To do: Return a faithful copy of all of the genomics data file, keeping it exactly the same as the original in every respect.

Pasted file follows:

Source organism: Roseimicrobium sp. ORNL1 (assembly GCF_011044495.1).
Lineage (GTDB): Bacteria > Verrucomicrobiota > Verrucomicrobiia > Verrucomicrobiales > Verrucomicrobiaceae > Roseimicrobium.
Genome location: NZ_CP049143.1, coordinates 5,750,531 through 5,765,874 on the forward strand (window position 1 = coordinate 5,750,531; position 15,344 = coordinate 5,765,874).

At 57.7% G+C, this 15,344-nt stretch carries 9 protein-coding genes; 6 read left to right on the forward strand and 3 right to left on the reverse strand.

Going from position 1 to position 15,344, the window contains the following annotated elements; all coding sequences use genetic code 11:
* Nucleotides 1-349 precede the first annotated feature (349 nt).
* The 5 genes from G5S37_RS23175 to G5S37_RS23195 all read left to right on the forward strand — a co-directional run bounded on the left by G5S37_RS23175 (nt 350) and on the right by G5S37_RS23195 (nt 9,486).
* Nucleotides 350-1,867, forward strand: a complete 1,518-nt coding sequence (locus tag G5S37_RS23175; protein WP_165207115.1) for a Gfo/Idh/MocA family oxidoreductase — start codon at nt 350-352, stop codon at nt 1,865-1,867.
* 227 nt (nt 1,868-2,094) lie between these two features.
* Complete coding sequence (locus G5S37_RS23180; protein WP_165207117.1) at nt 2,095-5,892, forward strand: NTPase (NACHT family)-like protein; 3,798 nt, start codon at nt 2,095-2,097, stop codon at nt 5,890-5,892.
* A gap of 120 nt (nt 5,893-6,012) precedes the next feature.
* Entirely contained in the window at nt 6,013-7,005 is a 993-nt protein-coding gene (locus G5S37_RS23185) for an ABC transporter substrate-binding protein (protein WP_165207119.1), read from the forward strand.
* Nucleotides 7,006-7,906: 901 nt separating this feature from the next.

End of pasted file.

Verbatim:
Source organism: Roseimicrobium sp. ORNL1 (assembly GCF_011044495.1).
Lineage (GTDB): Bacteria > Verrucomicrobiota > Verrucomicrobiia > Verrucomicrobiales > Verrucomicrobiaceae > Roseimicrobium.
Genome location: NZ_CP049143.1, coordinates 5,750,531 through 5,765,874 on the forward strand (window position 1 = coordinate 5,750,531; position 15,344 = coordinate 5,765,874).

At 57.7% G+C, this 15,344-nt stretch carries 9 protein-coding genes; 6 read left to right on the forward strand and 3 right to left on the reverse strand.

Going from position 1 to position 15,344, the window contains the following annotated elements; all coding sequences use genetic code 11:
* Nucleotides 1-349 precede the first annotated feature (349 nt).
* The 5 genes from G5S37_RS23175 to G5S37_RS23195 all read left to right on the forward strand — a co-directional run bounded on the left by G5S37_RS23175 (nt 350) and on the right by G5S37_RS23195 (nt 9,486).
* Nucleotides 350-1,867, forward strand: a complete 1,518-nt coding sequence (locus tag G5S37_RS23175; protein WP_165207115.1) for a Gfo/Idh/MocA family oxidoreductase — start codon at nt 350-352, stop codon at nt 1,865-1,867.
* 227 nt (nt 1,868-2,094) lie between these two features.
* Complete coding sequence (locus G5S37_RS23180; protein WP_165207117.1) at nt 2,095-5,892, forward strand: NTPase (NACHT family)-like protein; 3,798 nt, start codon at nt 2,095-2,097, stop codon at nt 5,890-5,892.
* A gap of 120 nt (nt 5,893-6,012) precedes the next feature.
* Entirely contained in the window at nt 6,013-7,005 is a 993-nt protein-coding gene (locus G5S37_RS23185) for an ABC transporter substrate-binding protein (protein WP_165207119.1), read from the forward strand.
* Nucleotides 7,006-7,906: 901 nt separating this feature from the next.